Dell Precision - 11th Gen?

Discussion in 'Dell Latitude, Vostro, and Precision' started by bodeg, Oct 1, 2020.

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  1. bodeg

    bodeg Newbie

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    This may be a silly question - so I'll apologize in advance ))

    I own a Dell Precision M6800 and it is the time for upgrade, probably to 7750.

    I read that Intel just released the 11th gen.

    Is that mean that we are expecting for a new Precision serious soon? 7760?
    Or that 11th gen is relevant only for ultra books?

    Thanks for your advice.
     
  2. Aaron44126

    Aaron44126 Notebook Prophet

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    Intel released some lower-end 11th gen Tiger Lake CPUs. For Precision, we need to see Tiger Lake H-series CPUs and Tiger Lake Xeon CPUs.

    I imagine that the timeline will be something like...
    * Tiger Lake H series formally announced or hyped up at CES in January.
    * A few CPU models are available in April 2021 and we see them in systems like Alienware.
    * The full lineup isn't available until May/June and that is when we see Precision 7760.

    (This would basically be the same timeline as last year with 10th gen, though then we had a split between Ice Lake and Comet Lake. 10th gen Ice Lake CPUs for low-end laptops were released at about this time in 2019.)

    If you can stand to wait then I would recommend it. Tiger Lake will be the first CPU architecture transition for the Precision 7000 line really since Skylake (6th gen / 7710)... They've basically just been tacking on CPU cores and making minor adjustments since then. Tiger Lake should bring a larger performance/efficiency boost than what we have seen in the interim. (Plus, 7760 should also have Ampere Quadro cards available.)
     
    Last edited: Oct 1, 2020
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  3. Aaron44126

    Aaron44126 Notebook Prophet

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    Was poking around at leaks and noticed something interesting.

    https://www.notebookcheck.net/Intel...-Wi-Fi-6E-and-PCIe-Gen5-support.496197.0.html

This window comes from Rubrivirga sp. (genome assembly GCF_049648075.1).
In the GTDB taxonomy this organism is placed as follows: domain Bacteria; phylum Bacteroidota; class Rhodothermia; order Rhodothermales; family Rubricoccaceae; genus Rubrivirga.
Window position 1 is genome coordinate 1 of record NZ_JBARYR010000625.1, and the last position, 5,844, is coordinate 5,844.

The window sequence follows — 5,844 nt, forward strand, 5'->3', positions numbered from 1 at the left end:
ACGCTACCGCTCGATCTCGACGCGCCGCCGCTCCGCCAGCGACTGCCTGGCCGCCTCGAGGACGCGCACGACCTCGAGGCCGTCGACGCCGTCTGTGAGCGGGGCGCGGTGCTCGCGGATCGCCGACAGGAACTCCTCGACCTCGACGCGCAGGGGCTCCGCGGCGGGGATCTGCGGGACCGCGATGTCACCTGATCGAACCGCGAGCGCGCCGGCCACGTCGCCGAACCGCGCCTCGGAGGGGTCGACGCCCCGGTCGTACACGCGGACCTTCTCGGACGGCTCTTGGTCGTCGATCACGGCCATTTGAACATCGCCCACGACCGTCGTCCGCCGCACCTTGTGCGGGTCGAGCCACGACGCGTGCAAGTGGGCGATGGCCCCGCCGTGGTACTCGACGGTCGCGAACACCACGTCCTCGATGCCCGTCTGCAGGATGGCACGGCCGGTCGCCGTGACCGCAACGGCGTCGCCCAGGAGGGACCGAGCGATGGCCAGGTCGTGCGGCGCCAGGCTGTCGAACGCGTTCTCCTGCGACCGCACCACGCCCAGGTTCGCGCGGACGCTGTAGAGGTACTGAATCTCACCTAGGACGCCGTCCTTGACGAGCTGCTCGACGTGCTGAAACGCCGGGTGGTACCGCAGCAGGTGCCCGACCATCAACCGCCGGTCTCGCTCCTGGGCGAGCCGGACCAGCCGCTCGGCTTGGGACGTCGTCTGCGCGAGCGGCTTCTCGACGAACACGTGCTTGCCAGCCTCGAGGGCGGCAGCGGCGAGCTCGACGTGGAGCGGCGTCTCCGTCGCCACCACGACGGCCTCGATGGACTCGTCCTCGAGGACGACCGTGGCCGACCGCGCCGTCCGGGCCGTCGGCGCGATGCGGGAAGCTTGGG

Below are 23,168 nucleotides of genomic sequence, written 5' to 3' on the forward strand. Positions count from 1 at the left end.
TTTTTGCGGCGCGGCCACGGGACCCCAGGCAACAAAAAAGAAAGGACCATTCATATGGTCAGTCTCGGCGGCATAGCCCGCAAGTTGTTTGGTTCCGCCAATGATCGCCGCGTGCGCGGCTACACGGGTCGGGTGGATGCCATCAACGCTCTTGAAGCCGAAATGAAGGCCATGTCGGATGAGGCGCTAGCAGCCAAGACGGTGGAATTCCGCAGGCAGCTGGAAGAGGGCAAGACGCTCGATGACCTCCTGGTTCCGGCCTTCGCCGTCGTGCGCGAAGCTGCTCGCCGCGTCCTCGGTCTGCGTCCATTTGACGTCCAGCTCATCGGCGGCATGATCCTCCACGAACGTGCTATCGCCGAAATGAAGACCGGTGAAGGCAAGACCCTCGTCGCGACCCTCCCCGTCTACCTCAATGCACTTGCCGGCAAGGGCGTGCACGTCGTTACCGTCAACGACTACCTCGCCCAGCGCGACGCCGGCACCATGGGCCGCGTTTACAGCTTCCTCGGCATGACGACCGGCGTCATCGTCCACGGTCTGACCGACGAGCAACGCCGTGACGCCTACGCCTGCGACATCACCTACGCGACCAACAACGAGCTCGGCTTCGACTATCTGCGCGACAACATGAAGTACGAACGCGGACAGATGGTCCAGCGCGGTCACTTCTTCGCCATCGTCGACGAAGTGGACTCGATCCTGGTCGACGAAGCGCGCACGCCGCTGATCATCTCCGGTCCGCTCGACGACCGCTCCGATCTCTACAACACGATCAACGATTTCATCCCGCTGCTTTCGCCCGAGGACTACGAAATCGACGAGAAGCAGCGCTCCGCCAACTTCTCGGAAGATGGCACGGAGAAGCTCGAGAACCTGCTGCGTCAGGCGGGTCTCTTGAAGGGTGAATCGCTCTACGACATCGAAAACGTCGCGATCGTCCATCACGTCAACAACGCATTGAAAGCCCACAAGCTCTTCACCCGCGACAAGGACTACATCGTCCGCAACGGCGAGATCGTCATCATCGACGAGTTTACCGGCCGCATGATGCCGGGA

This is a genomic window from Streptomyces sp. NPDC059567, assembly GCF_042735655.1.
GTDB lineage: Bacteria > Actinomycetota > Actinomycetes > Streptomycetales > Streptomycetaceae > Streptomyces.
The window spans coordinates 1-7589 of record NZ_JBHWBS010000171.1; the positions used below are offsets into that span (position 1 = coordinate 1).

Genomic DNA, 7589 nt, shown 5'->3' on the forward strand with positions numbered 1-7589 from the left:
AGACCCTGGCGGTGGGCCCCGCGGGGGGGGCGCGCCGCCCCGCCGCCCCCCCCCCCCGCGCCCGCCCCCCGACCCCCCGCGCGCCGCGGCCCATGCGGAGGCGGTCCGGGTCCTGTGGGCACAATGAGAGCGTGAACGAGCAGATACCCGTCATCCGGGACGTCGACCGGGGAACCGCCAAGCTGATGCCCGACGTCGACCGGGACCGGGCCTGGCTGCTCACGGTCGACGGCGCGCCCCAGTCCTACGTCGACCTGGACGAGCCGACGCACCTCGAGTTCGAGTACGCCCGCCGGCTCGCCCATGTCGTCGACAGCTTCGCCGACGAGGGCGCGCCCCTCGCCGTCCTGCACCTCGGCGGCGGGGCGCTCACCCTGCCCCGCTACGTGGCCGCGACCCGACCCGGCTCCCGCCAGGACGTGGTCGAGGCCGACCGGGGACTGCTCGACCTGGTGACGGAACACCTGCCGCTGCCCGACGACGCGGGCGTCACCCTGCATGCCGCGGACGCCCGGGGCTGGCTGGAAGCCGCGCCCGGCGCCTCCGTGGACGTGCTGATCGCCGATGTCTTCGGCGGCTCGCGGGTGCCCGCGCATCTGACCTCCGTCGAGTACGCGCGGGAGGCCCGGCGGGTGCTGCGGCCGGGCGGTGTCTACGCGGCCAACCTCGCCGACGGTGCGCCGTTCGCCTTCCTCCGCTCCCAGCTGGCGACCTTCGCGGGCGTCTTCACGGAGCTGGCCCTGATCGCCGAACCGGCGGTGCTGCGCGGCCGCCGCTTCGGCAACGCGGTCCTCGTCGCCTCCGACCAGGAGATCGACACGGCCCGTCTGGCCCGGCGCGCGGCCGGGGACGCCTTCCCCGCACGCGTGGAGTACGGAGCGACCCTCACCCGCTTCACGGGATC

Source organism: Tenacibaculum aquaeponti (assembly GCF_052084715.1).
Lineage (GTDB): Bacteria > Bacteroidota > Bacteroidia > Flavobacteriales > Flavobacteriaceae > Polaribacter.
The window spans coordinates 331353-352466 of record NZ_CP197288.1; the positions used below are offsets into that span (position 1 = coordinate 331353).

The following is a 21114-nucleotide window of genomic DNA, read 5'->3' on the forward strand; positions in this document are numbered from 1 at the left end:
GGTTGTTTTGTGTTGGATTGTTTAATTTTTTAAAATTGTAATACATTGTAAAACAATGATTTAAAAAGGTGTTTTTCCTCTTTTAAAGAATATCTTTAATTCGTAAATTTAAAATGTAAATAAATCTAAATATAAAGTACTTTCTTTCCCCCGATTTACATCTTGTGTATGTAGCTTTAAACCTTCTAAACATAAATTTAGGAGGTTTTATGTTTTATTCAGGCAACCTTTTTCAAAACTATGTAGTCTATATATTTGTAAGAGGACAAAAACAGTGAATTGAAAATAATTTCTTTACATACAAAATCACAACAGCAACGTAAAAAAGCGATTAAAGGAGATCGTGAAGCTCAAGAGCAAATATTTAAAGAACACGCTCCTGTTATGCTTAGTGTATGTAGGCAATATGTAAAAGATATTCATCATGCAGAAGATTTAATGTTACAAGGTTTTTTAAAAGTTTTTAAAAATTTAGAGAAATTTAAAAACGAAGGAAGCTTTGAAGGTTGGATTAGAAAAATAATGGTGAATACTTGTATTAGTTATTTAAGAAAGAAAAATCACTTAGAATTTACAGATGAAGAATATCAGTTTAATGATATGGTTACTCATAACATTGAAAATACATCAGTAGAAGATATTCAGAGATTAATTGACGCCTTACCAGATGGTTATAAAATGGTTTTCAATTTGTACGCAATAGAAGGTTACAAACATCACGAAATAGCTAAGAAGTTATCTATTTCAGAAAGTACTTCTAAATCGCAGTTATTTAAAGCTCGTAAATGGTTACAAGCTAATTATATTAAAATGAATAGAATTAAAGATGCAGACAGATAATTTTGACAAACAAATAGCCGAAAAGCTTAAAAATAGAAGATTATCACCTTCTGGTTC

This page details some Tiger Lake H (2021 / Precision 7760) and also Alder Lake (2022 / Precision 7770).

    I was looking at the PCIe bits in particular.

    For Tiger Lake H, it looks like the CPU will offer 20 PCIe4 lanes, while the PCH will offer 24 PCIe3 lanes. If this is the case, Dell will almost certainly use 16 of the 20 PCIe4 lanes for the dGPU, which means it might be the case that only one of the NVMe slots gets PCIe4 (or maybe none of them if those remaining 4 lanes get used for something else).

    Sort of similar story for Alder Lake S. (Which looks like it could be a notebook part, as it is BGA? ...And P series is something new? Naming scheme shake-up might be coming.) It has 16 PCIe5 lanes + 4 PCIe4 lanes off of the CPU, and 16 PCIe4 lanes and 12 PCIe3 lanes off of the PCH. That would be enough to have four NVMe slots operating with PCIe4 (but maybe not if you also want two Thunderbolt ports operating at PCIe4 as well).

    We'll see if it pans out. Anyway, the idea of mixed PCIe3 and PCIe4 (and PCIe5) for a while hadn't really occurred to me, because we've been stuck with everything on PCIe3 for so long. When PCIe4 rolls out in a system, it might not mean that all components have access to the high bandwidth.
     
    Last edited: Oct 6, 2020
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